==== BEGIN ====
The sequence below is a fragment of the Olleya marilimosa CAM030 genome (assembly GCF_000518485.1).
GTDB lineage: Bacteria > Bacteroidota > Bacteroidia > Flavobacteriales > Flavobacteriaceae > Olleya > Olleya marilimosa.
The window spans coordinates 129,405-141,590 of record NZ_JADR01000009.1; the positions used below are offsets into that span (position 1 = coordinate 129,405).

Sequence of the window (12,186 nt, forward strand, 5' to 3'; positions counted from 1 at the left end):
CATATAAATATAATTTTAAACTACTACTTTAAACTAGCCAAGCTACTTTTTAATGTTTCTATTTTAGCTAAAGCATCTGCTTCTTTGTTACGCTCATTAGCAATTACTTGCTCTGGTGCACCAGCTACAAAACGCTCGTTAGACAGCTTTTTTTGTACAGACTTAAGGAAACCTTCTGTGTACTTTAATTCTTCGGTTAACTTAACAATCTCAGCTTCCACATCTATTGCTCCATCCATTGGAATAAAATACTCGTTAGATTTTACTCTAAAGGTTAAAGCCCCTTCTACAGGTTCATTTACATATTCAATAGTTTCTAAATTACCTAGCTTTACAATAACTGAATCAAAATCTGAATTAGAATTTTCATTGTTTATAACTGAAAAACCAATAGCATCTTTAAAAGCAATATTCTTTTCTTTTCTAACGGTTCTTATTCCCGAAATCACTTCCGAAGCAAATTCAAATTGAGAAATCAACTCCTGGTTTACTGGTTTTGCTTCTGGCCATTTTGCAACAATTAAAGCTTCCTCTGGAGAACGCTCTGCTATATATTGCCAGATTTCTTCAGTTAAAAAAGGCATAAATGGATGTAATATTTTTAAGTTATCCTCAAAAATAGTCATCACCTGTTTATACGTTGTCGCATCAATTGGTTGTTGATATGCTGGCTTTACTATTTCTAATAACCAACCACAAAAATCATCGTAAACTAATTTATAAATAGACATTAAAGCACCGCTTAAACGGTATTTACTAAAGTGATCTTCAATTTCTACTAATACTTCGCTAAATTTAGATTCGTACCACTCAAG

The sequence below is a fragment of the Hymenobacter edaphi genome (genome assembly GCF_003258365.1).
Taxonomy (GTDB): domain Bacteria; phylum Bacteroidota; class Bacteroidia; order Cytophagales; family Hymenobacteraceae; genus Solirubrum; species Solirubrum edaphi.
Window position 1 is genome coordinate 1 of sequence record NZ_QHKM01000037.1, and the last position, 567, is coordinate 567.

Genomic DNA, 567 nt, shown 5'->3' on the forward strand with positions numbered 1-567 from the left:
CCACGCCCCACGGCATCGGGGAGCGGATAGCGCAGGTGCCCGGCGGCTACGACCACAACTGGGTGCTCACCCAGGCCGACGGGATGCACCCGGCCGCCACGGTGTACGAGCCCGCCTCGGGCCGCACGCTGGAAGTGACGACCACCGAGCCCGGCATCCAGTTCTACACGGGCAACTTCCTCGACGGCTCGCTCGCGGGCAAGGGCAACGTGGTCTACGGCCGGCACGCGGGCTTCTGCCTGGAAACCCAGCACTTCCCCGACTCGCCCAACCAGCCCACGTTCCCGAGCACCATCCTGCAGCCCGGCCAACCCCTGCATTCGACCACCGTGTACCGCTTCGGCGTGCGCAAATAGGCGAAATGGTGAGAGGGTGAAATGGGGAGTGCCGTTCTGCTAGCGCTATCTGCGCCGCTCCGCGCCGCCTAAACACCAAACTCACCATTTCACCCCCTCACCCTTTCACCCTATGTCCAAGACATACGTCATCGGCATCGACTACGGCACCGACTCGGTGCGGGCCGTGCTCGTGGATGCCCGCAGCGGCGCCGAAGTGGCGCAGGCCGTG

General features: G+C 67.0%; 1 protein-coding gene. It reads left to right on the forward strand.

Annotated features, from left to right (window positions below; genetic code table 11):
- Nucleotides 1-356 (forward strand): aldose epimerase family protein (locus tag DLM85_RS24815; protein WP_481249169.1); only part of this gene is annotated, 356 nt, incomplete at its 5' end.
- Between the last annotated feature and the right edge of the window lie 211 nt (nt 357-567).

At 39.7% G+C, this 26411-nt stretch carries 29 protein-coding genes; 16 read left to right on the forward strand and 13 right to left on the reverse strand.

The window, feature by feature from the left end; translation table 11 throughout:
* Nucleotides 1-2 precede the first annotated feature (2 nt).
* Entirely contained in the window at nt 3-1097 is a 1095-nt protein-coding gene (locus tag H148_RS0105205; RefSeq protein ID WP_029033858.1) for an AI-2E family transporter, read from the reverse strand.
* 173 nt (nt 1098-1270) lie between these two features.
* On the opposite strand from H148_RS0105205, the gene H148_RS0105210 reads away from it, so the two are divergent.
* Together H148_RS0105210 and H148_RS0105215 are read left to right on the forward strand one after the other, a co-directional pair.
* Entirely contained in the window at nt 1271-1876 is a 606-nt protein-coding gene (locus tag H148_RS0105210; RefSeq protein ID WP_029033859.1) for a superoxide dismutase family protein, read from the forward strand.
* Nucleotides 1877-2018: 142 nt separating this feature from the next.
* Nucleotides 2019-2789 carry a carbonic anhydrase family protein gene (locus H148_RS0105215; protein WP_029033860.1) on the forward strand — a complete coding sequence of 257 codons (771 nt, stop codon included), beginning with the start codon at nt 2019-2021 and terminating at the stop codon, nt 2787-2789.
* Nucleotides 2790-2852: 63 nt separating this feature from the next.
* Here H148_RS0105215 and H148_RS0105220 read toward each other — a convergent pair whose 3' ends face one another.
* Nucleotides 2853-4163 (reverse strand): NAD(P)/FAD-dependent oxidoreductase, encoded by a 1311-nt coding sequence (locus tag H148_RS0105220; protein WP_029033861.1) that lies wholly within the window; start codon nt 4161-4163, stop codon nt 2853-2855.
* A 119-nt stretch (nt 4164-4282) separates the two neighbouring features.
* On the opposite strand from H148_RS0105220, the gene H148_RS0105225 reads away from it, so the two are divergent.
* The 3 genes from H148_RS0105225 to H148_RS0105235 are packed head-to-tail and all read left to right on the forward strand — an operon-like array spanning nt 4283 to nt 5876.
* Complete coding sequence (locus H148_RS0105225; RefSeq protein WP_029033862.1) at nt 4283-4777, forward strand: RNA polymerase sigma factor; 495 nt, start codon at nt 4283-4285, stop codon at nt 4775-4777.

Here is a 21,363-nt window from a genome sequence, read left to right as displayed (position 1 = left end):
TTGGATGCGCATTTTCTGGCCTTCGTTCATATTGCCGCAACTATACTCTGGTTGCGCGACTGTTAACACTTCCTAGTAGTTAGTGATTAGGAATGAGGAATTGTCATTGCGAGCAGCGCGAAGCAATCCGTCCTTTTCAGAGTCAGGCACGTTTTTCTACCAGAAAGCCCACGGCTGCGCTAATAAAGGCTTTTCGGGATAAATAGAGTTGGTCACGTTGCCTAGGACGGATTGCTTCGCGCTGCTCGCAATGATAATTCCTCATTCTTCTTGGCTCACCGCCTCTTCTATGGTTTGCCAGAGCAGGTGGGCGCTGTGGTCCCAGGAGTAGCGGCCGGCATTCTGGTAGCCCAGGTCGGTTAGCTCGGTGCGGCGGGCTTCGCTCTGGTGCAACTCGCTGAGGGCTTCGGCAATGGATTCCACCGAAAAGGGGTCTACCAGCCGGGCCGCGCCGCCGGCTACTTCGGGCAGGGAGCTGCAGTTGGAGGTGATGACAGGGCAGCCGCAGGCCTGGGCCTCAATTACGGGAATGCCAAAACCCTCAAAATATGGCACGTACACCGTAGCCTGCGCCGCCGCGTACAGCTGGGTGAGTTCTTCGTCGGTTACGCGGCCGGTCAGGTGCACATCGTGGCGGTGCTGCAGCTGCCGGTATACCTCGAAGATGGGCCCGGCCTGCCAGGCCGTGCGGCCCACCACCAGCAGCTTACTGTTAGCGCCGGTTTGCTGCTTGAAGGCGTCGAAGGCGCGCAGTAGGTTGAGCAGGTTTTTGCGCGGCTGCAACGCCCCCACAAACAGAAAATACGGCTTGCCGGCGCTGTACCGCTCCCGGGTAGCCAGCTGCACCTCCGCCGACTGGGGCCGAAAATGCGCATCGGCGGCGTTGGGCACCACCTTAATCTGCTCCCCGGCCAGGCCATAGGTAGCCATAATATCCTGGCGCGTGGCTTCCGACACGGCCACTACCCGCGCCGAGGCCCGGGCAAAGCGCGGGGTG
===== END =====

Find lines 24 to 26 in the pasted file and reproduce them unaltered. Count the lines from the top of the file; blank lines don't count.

* Nucleotides 2019-2789 carry a carbonic anhydrase family protein gene (locus H148_RS0105215; protein WP_029033860.1) on the forward strand — a complete coding sequence of 257 codons (771 nt, stop codon included), beginning with the start codon at nt 2019-2021 and terminating at the stop codon, nt 2787-2789.
* Nucleotides 2790-2852: 63 nt separating this feature from the next.
* Here H148_RS0105215 and H148_RS0105220 read toward each other — a convergent pair whose 3' ends face one another.